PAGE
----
The AAs are very light, which is part of their appeal for me. Are the Li-Ion 12v battery packs as light?

You have a switch, then, that turns on every even bulb for cooler color temp and odd for warmer color temp? Do you have another switch for dimming? I think a dimmer knob would help dial it in more precisely.
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Old September 14th, 2009, 01:29 AM   #12
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Quote:
Originally Posted by Dana Salsbury View Post
Hi Craig,

I use LitePanels with the four AA batteries. The gain control (dimmer) is essential, as well as the easy flip gel. It's super light, but my complaint is that it casts light to the center of my filming area, but I'm shooting widescreen, so the left third and right third are dark. If you could build something that was wide with an easy switch amber gel for indoor shots along with a dimmer, that would be amazing.

Oh -- also utilizing eight AA batteries instead of four, as the LitePanel dies out way too quickly. If you built something like that and gained a forum/cult following, I bet you'd sell quite a few, since you are right that there isn't a lot of good stuff out there.
Dana, I felt the same way about LP micro. I paid $340 for it. Instantly, need to get a replacement because the battery compartment kept pushing the batteries out. Then the dimmer switch broke. But the worst problem is the light output is not as what they claim. It's really narrow and not bright (get worst after using the gel). 4 AA batteries last about 45 min.
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Old September 14th, 2009, 07:31 AM   #13
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Hi Dana
The Li-Ion pack weighs the same as equivalent Ni-Mh cells ..I actually opened a pack and inside is 3 strips of Panasonic cells with tiny circuit boards.

The Li-Ion pack weighs 5 ozs and measures 4" x 2.5" x3/4" ...they are sold on eBay as CCTV battery packs and mine are 1800mah...less than $20 including a charger!!! Believe me they are far better to use than AA cells..I have had a battery box spill open and scrambling allover the floor "chasing" batteries is not for me!! An added advantage is that I use the same packs on my Stedicam LCD monitor so they are interchangeable!!

All my LED's already have a 3200k mask inside the chip so the output id "warm white" which matches the lighting at reception venues well. You might need a higher temp to use it for outdoor fill but at the price you could afford to build one for indoors and one for outdoors!!!

Whether you use one LED or 48 LED's the colour temp remains constant as each chip is independent!!! If you reduce the voltage with a dimmer..it still stays constant until the LED reaches it's threshold voltage and stops working!!! I just switch a top bank or bottom bank!!

Chris
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Old September 14th, 2009, 09:59 AM   #14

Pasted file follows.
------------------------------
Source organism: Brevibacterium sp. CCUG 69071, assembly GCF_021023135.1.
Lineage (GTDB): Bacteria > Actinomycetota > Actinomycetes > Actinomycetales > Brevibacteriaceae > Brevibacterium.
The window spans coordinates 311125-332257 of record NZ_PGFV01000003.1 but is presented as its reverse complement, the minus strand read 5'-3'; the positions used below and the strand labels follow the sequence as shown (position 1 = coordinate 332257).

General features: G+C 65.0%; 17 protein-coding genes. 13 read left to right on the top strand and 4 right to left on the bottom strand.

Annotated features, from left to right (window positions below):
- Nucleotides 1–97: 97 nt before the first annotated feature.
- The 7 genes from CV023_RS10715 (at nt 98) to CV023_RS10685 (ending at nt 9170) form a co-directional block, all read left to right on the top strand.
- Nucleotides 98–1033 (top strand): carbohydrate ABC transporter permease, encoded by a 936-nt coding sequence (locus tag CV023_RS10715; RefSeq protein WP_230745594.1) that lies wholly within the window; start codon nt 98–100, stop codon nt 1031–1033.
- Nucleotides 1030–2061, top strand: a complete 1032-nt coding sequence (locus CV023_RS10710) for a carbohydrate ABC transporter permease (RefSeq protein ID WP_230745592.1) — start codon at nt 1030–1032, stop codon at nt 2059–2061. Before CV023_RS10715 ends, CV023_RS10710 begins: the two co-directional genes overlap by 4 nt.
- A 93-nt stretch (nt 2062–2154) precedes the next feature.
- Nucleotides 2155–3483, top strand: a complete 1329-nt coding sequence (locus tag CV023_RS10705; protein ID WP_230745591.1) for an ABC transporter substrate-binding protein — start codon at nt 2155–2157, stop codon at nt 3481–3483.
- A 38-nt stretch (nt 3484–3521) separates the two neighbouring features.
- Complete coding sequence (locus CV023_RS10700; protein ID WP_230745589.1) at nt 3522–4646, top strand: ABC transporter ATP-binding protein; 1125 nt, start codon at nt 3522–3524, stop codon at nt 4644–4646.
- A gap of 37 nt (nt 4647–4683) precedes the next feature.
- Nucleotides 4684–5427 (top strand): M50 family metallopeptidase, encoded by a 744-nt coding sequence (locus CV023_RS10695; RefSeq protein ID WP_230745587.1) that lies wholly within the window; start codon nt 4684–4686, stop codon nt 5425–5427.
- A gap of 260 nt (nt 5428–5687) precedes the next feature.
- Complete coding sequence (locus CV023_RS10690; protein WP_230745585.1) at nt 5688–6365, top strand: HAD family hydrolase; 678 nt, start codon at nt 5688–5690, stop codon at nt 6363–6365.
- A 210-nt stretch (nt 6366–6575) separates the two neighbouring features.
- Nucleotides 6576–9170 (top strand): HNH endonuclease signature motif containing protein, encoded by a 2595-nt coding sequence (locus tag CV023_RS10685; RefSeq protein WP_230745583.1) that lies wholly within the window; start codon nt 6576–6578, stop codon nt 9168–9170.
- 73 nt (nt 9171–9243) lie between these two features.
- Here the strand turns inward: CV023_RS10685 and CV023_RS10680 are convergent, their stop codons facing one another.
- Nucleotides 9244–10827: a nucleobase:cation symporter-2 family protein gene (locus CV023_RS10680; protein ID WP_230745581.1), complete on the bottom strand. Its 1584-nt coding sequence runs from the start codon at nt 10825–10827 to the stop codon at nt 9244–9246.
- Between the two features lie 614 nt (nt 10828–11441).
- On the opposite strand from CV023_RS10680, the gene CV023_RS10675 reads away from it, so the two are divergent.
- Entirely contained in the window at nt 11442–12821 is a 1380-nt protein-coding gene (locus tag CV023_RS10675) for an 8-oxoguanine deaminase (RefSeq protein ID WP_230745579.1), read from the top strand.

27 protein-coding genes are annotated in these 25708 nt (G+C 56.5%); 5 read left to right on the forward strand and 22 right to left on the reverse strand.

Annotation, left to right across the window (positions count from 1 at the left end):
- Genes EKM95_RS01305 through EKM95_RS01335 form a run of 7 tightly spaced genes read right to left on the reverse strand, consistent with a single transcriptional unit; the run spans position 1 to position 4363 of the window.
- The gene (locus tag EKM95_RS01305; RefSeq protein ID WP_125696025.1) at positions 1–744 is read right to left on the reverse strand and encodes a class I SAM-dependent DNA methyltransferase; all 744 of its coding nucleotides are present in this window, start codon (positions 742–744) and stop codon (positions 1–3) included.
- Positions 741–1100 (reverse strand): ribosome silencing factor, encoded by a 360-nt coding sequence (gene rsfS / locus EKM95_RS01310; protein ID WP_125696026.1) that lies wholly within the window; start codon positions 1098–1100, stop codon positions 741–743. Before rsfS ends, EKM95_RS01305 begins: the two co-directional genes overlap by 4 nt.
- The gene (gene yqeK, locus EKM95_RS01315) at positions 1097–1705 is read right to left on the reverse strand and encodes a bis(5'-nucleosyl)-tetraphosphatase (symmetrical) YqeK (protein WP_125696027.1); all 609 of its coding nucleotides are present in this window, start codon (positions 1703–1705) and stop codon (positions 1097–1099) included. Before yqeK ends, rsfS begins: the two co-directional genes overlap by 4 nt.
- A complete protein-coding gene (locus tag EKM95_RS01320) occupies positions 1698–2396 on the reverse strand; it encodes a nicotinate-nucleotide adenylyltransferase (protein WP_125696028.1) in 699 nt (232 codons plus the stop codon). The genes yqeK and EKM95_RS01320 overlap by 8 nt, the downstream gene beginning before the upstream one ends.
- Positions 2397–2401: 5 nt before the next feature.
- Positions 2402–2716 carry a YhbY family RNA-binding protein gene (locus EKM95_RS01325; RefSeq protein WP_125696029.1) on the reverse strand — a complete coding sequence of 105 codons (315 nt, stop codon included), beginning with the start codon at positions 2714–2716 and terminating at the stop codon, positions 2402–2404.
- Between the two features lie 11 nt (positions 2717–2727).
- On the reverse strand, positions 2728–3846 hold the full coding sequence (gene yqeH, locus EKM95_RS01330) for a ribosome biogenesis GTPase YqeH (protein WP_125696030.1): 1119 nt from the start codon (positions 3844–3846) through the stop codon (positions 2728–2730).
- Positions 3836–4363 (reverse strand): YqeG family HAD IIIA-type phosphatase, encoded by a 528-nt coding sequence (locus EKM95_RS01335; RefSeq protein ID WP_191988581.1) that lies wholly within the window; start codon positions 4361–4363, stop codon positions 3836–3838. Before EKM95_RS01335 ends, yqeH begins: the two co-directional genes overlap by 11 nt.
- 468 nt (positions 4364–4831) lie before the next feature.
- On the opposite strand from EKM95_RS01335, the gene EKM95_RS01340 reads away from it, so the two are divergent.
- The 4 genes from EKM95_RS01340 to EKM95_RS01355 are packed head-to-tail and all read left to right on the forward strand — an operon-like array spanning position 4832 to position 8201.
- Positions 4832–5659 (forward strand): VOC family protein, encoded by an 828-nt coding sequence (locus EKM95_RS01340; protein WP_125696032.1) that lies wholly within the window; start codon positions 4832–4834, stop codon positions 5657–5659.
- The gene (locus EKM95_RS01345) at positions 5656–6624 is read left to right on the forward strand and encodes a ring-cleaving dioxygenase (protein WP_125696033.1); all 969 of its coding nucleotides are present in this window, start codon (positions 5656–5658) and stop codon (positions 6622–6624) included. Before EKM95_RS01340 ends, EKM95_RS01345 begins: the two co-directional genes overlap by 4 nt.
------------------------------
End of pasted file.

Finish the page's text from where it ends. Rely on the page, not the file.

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Thank you Chris for your advice. It sounds like what would work best is a 16x9 shaped light 8-10 inches wide. Every other row would be warm. It would have a two way toggle: warm and cool. I would have a dimmer/on knob. It would also have some long throw LEDs on the edges for the far-away shot of couples on the dance floor -- those would have their own on/off switch. The battery pack would be part of the unit and the whole thing would plug in.

A built in diffuser would be nice too. I don't understand how diffusers affect color temperature though.

Thoughts?
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Old September 14th, 2009, 05:58 PM   #15
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Hi Dana

Aha!! I see what you are getting at!! Use 24 x warm white LEDS and 24 cool white LEDS so you can switch between 3200k indoor use and 6400k outdoor use. By alternating in LED's you would still get a fair coverage!! I find that even with the size case I'm using I get very little light loss on the edges My bank is 8 LEDs across and 6 down to cater for a 16:9 with is slightly wrong. To get a 16:9 aspect on the panel you actually need 60 LED's (10 across and 6 down which would give an aspect of 1.6666 which is close enough to 16:9

I have no idea why diffusers are used as LED's create a soft light already??? However if you look at the modules that Craig is using they do incorporate a reflector and some even have a lens which would give you a harder light. I find there is little or no shadows on my footage using the light which means it must be fairly soft. The only "diffusers" that would change colour temp would be the ones you see on commercial units that incorporate a yellow/amber gel in them to drop the colour temp. A clear white diffuser shouldn't change the temperature at all!! Due to the lack of physically temperature when the led's are running you can actually use anything as a diffuser if you need one. The whole bank gets very mildly warm at the most !!

Chris